President Donald Trump has backed off his threat to impose tariffs on imported cars, following a meeting with European Commission President Jean-Claude Juncker, averting at least for now a trade war between the US and EU.
The two leaders said they would hold off on other tariffs while they negotiate a new deal to expand European imports of US natural gas and soybeans, as well as to lower industrial levies, Bloomberg reports.
Trump met with Juncker at the White House on Wednesday, with Trump previously threatening that he would impose a 25-percent tariff on auto imports if the meeting didn’t go well. EU warned that such a move would bring the necessary retaliatory measures on imported U.S. goods.
“We had a big day, very big,” Trump said during a press conference with Juncker. “We are starting the negotiation right now, but we know where it is going.”
Trump also added that they would try to “resolve” the steel and aluminum tariffs he imposed earlier this year and the counter measures levied by the EU in response. The U.S. and EU will also work together to reform the World Trade Organization and revisit unfair trading practices, according to a joint statement.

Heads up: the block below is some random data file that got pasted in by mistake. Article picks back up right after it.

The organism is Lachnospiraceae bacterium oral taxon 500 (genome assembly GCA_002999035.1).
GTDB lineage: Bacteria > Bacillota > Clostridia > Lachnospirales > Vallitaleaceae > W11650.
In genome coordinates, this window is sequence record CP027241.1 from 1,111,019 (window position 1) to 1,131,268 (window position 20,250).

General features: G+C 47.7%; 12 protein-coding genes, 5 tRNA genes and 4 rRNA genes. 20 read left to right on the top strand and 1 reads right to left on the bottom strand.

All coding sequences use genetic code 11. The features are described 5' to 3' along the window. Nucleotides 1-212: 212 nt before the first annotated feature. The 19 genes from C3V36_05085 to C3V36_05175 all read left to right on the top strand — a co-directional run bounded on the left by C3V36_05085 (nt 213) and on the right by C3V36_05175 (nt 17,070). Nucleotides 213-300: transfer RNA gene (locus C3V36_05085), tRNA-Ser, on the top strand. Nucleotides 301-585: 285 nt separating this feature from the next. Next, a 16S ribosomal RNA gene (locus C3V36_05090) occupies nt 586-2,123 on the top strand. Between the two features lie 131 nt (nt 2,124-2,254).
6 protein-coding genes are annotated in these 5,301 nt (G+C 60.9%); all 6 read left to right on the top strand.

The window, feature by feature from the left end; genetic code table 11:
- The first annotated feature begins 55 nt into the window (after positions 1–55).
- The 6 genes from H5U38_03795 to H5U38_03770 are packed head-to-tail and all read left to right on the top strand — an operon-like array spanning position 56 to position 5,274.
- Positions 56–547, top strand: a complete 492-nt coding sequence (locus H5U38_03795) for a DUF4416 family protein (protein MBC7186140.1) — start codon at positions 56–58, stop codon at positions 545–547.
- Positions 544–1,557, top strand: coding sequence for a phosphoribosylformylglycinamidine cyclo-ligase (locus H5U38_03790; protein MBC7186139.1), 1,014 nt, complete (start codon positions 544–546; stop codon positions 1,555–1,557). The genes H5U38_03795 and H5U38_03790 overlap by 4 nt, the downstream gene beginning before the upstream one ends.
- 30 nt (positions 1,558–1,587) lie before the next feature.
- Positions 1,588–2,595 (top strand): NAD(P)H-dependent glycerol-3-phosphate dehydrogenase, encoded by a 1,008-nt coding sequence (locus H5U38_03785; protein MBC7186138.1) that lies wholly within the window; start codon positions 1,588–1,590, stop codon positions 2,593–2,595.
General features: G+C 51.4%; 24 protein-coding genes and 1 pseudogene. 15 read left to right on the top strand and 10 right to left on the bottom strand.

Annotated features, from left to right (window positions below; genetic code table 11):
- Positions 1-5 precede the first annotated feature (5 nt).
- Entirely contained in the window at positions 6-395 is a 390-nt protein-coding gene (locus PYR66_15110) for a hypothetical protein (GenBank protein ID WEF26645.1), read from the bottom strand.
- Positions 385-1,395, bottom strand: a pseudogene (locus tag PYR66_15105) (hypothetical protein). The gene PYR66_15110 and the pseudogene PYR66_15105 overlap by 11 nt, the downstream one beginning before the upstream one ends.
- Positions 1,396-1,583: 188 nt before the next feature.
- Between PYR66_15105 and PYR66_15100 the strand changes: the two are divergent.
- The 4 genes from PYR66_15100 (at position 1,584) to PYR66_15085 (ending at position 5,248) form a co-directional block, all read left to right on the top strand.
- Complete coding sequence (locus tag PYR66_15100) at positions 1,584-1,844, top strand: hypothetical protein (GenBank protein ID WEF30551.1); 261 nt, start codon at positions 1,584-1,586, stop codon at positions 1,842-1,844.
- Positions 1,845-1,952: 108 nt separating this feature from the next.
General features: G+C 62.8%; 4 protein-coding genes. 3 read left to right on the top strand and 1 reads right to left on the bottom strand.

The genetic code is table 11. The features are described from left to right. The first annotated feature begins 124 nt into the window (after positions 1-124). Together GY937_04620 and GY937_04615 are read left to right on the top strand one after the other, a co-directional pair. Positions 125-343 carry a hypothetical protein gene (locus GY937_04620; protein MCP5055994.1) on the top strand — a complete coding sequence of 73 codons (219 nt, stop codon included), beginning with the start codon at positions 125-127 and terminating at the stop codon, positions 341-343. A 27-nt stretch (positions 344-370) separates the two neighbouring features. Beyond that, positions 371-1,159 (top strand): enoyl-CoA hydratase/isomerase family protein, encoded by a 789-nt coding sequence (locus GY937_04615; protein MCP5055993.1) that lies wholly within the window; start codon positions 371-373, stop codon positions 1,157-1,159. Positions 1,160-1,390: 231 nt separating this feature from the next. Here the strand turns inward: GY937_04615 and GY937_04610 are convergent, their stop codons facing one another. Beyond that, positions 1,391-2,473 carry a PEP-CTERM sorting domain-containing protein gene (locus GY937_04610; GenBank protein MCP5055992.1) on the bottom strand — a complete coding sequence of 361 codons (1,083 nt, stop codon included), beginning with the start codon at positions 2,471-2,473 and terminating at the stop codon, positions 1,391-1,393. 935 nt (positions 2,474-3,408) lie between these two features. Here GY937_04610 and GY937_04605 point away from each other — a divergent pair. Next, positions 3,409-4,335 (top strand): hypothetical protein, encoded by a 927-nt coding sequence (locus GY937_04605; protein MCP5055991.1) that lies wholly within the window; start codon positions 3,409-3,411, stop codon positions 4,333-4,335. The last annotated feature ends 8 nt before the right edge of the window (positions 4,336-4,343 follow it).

According to the European Automobile Manufacturers Association (ACEA), the EU-US auto-related trade is currently accounting for some 10 percent of the total trade between the two regions.
“Our industry thrives best in an environment without trade barriers. Yesterday’s agreement to initiate bilateral negotiations that seek to reduce tariff and non-tariff barriers to trade on industrial goods is a step in the right direction towards de-escalating trade tensions and addressing a trade-positive agenda,” stated ACEA Secretary General, Erik Jonnaert.
“Of course, there is a long way to go, and a lot of issues still need to be worked out,” Jonnaert cautioned. “However, we remain confident that the outcome will be positive for the EU and US economies as well as consumers on both sides of the Atlantic.”